On the one side, were the followers of Melanie Klein, on the other those of Anna Freud, and 'in between, as a kind of buffer zone, were the British group who came to be known as "Independents" – Sylvia Payne, Marjorie Brierley, Ronald Fairbairn and Ella Freeman Sharpe, and eventually Donald Winnicott and Paula Heimann, who moved away from the Kleinian group'.

Comfort object

security blankettransitional objecttransitional objects
Winnicott is best known for his ideas on the true self and false self, the "good enough" parent, and the transitional object.
Donald Woods Winnicott introduced the concepts of "transitional objects" and "transitional experience" in reference to a particular developmental sequence.

Alice Buxton Winnicott

Winnicott completed his medical studies in 1920, and in 1923, the same year as his first marriage to the artist Alice Buxton Winnicott (born Taylor).
In 1923 she married the newly qualified doctor, Donald Winnicott, on 7 July 1923 in St Mary's Church, Frensham.

Masud Khan

Raja Masud Raza Khan
Out of the Controversial discussions during World War II, a compromise was established with three more-or-less amicable groups of the psychoanalytic movement: the Freudians, the Kleinians, and the "Middle Group" of the British Psychoanalytical Society (later called the "Independent Group"), to which Winnicott belonged, along with Ronald Fairbairn, Michael Balint, Masud Khan, John Bowlby, Marion Milner, and Margaret Little.
His training analyst was Donald Winnicott.

British Psychoanalytical Society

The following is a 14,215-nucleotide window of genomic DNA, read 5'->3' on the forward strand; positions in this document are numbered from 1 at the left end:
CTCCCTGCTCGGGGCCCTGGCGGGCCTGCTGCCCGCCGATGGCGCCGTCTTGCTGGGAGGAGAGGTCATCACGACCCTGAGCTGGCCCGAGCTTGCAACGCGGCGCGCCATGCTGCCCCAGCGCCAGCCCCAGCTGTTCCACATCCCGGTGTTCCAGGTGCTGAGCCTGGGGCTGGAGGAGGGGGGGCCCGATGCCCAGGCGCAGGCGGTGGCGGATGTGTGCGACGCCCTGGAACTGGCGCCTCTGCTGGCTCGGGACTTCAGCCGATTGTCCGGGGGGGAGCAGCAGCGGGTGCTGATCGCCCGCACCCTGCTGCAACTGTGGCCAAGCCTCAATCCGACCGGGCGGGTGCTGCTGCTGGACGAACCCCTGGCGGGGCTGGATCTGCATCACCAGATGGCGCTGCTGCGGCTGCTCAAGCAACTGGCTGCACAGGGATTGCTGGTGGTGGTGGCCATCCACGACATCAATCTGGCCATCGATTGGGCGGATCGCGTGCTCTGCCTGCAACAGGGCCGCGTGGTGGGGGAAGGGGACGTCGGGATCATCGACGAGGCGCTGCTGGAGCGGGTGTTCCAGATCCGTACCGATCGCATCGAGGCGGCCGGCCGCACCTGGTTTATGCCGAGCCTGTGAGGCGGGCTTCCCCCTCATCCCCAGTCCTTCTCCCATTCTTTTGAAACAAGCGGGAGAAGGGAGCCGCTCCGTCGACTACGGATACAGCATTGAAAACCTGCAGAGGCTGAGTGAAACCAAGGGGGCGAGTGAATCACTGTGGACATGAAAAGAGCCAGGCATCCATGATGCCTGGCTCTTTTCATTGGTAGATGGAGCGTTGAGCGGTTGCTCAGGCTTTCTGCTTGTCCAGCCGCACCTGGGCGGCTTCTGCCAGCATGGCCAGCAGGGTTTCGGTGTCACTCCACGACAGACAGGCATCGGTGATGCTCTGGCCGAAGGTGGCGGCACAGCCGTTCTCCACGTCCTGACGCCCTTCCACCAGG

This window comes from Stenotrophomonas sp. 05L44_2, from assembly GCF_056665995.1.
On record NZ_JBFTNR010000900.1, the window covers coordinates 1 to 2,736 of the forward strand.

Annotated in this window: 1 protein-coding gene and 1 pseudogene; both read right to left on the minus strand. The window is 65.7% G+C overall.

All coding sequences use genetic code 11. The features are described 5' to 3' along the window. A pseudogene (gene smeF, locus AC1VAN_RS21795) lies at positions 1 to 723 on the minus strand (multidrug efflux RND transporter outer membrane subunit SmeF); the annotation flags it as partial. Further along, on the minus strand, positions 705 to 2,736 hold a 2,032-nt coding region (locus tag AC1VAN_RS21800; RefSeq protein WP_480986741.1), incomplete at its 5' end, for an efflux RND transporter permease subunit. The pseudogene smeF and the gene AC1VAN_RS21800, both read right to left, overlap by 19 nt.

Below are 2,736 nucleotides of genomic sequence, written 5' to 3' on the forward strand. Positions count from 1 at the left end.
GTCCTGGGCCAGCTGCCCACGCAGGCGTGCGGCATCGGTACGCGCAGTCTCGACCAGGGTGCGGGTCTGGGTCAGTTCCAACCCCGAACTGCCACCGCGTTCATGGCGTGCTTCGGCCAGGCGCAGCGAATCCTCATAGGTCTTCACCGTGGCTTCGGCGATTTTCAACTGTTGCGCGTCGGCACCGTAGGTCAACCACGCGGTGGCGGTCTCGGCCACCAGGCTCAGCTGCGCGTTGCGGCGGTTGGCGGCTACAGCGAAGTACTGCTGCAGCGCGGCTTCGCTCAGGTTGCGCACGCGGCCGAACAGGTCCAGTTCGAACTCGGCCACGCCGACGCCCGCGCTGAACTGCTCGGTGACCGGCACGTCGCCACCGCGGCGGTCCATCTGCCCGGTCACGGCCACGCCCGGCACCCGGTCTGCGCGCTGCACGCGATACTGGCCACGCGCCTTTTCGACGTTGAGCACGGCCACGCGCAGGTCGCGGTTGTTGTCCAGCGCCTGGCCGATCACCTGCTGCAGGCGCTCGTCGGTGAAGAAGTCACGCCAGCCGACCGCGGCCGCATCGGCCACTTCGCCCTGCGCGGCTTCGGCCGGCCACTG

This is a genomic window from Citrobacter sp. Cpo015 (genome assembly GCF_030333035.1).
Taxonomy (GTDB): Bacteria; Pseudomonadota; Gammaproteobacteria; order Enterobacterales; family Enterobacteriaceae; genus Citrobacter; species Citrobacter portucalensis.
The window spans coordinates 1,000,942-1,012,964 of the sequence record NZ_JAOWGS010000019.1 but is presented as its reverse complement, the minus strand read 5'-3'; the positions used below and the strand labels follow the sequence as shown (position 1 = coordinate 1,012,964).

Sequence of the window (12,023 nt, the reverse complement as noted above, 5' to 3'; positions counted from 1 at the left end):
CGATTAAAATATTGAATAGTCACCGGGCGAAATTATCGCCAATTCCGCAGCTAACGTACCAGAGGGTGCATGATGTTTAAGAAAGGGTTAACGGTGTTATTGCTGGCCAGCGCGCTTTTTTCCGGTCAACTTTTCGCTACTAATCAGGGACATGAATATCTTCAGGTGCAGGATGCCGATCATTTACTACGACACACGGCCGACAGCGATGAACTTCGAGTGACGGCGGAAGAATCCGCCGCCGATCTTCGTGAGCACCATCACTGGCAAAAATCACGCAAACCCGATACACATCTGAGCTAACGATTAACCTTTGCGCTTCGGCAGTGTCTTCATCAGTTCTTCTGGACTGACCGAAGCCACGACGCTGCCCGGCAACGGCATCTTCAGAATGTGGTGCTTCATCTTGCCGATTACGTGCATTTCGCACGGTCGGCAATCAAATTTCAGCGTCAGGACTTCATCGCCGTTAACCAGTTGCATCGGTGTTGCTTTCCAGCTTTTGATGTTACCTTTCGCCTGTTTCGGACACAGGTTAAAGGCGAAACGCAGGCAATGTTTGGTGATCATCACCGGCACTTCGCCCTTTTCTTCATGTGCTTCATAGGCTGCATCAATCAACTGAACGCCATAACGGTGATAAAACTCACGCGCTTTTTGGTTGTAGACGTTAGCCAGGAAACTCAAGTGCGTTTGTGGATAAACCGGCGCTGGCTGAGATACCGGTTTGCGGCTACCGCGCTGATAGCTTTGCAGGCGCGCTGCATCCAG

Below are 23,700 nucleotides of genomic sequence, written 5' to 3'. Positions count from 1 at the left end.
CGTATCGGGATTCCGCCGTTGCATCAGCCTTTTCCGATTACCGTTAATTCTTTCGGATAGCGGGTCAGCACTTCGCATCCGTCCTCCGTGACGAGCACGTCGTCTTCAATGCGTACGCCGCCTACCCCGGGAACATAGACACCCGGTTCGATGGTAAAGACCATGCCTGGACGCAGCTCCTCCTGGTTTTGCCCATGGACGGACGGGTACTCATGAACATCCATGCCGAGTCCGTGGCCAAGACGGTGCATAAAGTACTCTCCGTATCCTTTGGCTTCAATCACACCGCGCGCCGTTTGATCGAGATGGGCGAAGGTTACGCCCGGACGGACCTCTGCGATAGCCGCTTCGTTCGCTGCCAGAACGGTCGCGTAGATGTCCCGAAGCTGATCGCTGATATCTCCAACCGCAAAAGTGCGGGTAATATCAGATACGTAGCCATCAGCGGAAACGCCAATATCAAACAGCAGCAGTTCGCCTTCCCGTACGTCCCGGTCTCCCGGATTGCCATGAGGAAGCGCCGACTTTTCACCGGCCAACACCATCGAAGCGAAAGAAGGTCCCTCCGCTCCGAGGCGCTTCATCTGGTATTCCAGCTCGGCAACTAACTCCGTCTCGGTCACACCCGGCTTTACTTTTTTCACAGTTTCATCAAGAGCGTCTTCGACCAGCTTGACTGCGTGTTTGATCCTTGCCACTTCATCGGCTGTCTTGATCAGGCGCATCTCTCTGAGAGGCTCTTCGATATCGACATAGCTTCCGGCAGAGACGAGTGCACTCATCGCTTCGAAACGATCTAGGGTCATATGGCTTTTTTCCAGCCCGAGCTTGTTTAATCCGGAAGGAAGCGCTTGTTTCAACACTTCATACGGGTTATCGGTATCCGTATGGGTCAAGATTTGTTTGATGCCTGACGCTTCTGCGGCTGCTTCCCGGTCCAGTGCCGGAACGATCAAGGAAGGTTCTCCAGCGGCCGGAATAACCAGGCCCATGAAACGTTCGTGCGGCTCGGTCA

British Psycho-Analytical SocietyBritish Psychoanalytic SocietyInstitute of Psychoanalysis
He was a leading member of the British Independent Group of the British Psychoanalytical Society, President of the British Psychoanalytical Society twice (1956–1959 and 1965–1968), and a close associate of Marion Milner. Out of the Controversial discussions during World War II, a compromise was established with three more-or-less amicable groups of the psychoanalytic movement: the Freudians, the Kleinians, and the "Middle Group" of the British Psychoanalytical Society (later called the "Independent Group"), to which Winnicott belonged, along with Ronald Fairbairn, Michael Balint, Masud Khan, John Bowlby, Marion Milner, and Margaret Little.
With the resolution of the controversial discussions, the society became dominated by independent psychoanalysts such as Donald Winnicott, Michael Balint or Wilfred Bion.

Clare Winnicott

Clare Britton
During the war, he met and worked with Clare Britton, a psychiatric social worker who became his colleague in treating children displaced from their homes by wartime evacuation.
Besides publishing some sixteen articles in her own right, she worked with, inspired, married, and edited the writings of D. W. Winnicott.